### Approximating uniform triangular meshes in polygons

Franz Aurenhammer, Naoki Katoh, Hiromichi Kojima, Makoto Ohsaki, Yinfeng Xu
2002 Theoretical Computer Science
24 Franz Aurenhammer et al. large. Our experiments reveal a much better behaviour, concerning the quality as well as the runtime. With minor modifications, our method works for arbitrary polygons (with possible holes), and yields the same approximation result for Problem 1. Concerning Problems 2 and 3, the approximation factors above can be guaranteed for a restricted class of non-convex polygons. We first develop a heuristic we called canonical Voronoi insertion which approximately solves a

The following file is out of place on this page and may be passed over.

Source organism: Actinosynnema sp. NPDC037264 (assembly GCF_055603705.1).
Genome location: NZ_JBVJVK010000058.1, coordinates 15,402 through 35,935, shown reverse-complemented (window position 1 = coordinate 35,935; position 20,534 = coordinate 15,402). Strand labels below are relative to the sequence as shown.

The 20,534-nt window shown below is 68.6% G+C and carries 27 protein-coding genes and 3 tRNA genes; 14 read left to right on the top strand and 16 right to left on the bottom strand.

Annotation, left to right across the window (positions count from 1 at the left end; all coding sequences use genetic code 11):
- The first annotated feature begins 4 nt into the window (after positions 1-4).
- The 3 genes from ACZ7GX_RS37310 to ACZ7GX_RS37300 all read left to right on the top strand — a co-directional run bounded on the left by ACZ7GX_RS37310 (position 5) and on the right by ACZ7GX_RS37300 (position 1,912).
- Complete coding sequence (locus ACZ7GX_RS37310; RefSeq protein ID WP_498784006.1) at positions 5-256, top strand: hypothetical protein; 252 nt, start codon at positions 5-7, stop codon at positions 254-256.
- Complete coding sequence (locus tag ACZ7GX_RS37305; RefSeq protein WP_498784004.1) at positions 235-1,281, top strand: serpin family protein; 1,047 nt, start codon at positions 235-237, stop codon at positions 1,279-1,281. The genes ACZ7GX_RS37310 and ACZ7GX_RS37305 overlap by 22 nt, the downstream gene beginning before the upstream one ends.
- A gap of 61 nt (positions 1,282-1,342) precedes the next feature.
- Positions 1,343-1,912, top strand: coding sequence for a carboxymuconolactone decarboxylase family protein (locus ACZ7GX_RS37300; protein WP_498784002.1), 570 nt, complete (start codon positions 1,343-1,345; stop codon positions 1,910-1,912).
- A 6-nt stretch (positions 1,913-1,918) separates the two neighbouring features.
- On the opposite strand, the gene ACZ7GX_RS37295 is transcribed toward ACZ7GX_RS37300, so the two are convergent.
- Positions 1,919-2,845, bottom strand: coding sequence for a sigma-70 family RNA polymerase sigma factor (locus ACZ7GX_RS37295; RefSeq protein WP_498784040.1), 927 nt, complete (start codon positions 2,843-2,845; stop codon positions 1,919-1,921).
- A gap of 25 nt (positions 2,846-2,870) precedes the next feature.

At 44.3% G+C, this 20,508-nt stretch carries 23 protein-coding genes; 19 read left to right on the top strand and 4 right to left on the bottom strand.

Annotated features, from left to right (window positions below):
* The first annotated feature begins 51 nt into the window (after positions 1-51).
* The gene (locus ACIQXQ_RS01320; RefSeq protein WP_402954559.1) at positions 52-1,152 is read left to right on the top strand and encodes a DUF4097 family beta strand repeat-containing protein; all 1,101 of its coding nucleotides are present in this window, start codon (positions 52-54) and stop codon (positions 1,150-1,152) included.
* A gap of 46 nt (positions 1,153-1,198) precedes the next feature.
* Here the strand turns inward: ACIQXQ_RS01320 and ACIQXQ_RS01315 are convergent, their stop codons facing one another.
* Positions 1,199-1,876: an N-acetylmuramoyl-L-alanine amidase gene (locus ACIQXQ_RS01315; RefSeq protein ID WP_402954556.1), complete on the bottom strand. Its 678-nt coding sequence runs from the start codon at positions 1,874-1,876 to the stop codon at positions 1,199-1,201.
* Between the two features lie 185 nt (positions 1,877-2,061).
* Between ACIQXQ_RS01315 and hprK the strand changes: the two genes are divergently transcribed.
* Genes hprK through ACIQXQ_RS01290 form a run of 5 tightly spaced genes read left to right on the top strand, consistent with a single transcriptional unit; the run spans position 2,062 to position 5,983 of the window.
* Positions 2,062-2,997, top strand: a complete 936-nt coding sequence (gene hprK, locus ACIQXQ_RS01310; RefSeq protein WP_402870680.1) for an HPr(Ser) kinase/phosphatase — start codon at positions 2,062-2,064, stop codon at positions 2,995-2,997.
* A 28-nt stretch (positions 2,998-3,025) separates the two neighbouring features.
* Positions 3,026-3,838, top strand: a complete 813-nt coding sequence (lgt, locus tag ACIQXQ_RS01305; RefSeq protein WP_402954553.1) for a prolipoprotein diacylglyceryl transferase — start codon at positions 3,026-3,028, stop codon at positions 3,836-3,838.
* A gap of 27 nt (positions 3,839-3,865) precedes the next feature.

more » ... tain extreme packing problem for point sets within P . The method is similar to the one used in Gonzalez [9] and Feder and Greene [8] developed for clustering problems. We then show how to modify the heuristic, in order to produce a set of n points whose Delaunay triangulation within P constitutes a constant approximation for the problems stated above. Note that the solution we construct is neccessarily a triangulation of constant vertex degree. Generating triangular meshes is one of the fundamental problems in computational geometry, and has been extensively studied; see e.g. the survey article by Bern and Eppstein [3] . Main fields of applications are finite element methods and computer aided design. In finite element methods, for example, it is desirable to generate triangulations that do not have too large or too small angles. Along this direction, various algorithms have been reported [4, 11, 6, 2, 5, 15] . Restricting angles means bounding the edge length ratio for the individual triangles, but not necessarily for a triangulation in global, which might be desirable in some applications. That is, the produced triangulation need not be uniform concerning, e.g., the edge length ratio of its triangles. Chew [6] and Melisseratos and Souvaine [11] construct uniform triangular meshes in the weaker sense that only upper bounds on the triangle size are required. To the knowledge of the authors, the problems dealt with in this paper have not been studied in the field of computational geometry. The mesh refinement algorithms in Chew [6] and in Ruppert [15] are similar in spirit to our Voronoi insertion method, but do not proceed in a canonical way and aim at different optimality criteria. A particular application of length-uniform triangulation arises in designing structures such as plane trusses with triangular units, where it is required to determine the shape from aesthetic points of view under the constraints concerning stress and nodal displacement. The plane truss can be viewed as a triangulation of points in the plane by regarding truss members and nodes as edges and points, respectively. When focusing on the shape, edge lengths should be as equal as possible from the viewpoint of design, mechanics and manufacturing; see [12, 13] . In such applications, the locations of the points are usually not fixed, but can be viewed as decision variables. In view of this application field, it is quite natural to consider Problems 1, 2, and 3. The following notation will be used throughout. For two points x and y in the plane, let l(x, y) denote their Euclidean distance. The minimum (non-zero) distance between two point sets X and Y is defined as l(X, Y ) = min{l(x, y) | x ∈ X, y ∈ Y, x = y}. When X is a singleton set {x} we simply write l(X, Y ) as l(x, Y ). Note that l(X, X) defines the minimum interpoint distance among the point set X.